Michael L. Connell, University of Houston, United States
Journal of Technology and Teacher Education Volume 10, Number 1, ISSN 1059-7069 Publisher: Society for Information Technology & Teacher Education, Waynesville, NC USA
This article investigates the implications on formal evaluation theory when existing methods are viewed from an epistemic perspective. A case is made that from this approach a meaningful evaluation might be made with only a shared justification system present. Items of Truth and Belief, although of extreme interest to the parties of most evaluations, are shown to be irrelevant to the advancement of knowledge that may come about as a result of the evaluation itself. The role of this system of justification is further expanded to literally define what a knowable item within the context of an evaluation might be. These ideas are particularly explored within the contexts of emerging systems and domains of inquiry.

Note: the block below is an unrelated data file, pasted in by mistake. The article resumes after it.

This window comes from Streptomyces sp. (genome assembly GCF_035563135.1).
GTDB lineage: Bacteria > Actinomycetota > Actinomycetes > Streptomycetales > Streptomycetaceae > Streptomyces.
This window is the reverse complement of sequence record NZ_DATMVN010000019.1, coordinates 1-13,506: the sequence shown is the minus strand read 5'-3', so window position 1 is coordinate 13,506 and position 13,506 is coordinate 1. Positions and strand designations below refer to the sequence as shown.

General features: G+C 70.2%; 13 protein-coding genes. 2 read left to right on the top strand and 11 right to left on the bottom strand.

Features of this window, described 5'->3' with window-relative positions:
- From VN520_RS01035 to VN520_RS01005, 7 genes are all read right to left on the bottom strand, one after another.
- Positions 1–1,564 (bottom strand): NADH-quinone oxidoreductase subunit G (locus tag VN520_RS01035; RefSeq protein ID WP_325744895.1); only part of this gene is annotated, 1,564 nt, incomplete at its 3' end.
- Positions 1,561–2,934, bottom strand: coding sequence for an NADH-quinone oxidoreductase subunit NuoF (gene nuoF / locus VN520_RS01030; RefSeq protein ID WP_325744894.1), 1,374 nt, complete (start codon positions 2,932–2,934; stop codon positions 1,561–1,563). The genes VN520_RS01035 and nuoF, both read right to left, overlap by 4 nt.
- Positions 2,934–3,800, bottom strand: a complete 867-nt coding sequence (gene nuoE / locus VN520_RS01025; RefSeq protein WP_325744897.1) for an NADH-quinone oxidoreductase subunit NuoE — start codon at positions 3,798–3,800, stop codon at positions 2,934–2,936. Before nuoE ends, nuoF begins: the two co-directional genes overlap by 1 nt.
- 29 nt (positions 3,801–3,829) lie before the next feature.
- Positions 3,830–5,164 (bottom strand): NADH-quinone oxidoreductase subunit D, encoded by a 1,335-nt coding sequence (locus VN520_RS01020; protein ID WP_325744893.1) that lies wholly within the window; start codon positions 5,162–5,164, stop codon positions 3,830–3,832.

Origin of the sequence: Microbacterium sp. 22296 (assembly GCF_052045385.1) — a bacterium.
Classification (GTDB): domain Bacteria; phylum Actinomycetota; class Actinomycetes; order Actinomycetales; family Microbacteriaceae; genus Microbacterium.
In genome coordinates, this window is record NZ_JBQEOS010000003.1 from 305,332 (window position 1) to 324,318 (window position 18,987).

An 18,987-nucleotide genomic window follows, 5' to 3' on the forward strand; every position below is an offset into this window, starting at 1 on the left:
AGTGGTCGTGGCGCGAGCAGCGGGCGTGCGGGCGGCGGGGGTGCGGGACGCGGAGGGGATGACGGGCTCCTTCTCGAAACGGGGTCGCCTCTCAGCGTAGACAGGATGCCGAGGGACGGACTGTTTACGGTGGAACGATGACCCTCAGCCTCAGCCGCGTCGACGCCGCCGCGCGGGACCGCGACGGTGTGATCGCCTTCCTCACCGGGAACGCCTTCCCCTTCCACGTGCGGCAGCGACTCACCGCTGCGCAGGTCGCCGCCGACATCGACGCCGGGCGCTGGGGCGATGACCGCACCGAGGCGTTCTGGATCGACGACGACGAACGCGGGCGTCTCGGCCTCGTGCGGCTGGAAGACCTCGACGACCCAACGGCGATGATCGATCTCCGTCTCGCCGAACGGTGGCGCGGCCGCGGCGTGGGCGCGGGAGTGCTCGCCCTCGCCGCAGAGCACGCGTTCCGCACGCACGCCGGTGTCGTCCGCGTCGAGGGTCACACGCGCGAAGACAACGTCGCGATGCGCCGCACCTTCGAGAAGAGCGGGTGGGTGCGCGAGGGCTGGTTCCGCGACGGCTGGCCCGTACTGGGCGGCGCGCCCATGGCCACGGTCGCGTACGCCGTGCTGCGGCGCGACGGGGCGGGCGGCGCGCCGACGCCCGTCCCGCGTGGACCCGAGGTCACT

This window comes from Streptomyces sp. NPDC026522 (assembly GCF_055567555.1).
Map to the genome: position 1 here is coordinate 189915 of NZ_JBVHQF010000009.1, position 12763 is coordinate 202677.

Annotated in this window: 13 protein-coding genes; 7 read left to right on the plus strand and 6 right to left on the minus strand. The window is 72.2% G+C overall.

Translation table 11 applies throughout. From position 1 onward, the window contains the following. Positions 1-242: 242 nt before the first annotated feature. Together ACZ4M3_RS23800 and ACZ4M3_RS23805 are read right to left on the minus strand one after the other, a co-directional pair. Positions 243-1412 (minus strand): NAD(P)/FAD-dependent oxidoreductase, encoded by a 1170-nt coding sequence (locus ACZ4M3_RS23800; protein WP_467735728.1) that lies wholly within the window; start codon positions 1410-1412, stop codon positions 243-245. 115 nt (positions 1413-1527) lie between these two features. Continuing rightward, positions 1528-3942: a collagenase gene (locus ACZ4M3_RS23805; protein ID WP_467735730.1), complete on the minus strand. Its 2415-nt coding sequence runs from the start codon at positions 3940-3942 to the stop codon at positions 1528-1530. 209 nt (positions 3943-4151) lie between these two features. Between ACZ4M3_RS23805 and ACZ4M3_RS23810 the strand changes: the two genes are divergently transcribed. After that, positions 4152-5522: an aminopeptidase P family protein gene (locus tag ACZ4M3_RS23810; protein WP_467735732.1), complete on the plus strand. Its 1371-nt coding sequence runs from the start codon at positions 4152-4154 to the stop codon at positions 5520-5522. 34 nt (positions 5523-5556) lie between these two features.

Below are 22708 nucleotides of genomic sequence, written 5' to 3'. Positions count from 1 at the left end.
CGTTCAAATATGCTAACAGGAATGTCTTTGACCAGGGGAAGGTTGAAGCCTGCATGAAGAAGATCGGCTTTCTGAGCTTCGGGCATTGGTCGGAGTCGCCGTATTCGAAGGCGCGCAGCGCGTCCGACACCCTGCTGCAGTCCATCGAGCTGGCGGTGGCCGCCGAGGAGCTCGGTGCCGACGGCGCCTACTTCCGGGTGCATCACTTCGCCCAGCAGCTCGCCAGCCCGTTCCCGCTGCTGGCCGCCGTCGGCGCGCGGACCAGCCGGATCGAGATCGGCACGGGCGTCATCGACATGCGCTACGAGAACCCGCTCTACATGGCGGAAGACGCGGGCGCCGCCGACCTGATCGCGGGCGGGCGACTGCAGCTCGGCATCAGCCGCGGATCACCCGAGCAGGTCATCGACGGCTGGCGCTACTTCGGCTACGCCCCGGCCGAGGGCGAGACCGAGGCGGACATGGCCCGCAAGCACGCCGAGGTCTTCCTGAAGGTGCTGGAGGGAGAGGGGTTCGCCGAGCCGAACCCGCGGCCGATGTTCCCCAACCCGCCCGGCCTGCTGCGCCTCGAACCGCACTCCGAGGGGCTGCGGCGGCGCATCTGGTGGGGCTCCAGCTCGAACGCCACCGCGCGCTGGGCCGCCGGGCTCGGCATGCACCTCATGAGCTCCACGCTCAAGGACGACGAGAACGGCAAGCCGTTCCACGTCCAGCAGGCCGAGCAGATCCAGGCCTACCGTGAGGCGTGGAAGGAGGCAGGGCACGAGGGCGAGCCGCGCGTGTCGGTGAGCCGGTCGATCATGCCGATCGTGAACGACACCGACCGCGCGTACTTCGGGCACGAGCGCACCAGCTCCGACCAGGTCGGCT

Connell, M.L. (2002). Knowledge-Based Evaluation. Journal of Technology and Teacher Education, 10(1), 17-25. Norfolk, VA: Society for Information Technology & Teacher Education. Retrieved February 22, 2019 from https://www.learntechlib.org/primary/p/10788/.
© 2002 Society for Information Technology & Teacher Education
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- 1. A lesson from Hansbarger and Stewart (1996) illustrated a blending of disparate research methods to bridge the disciplines of Mathematics and English at the High School level.
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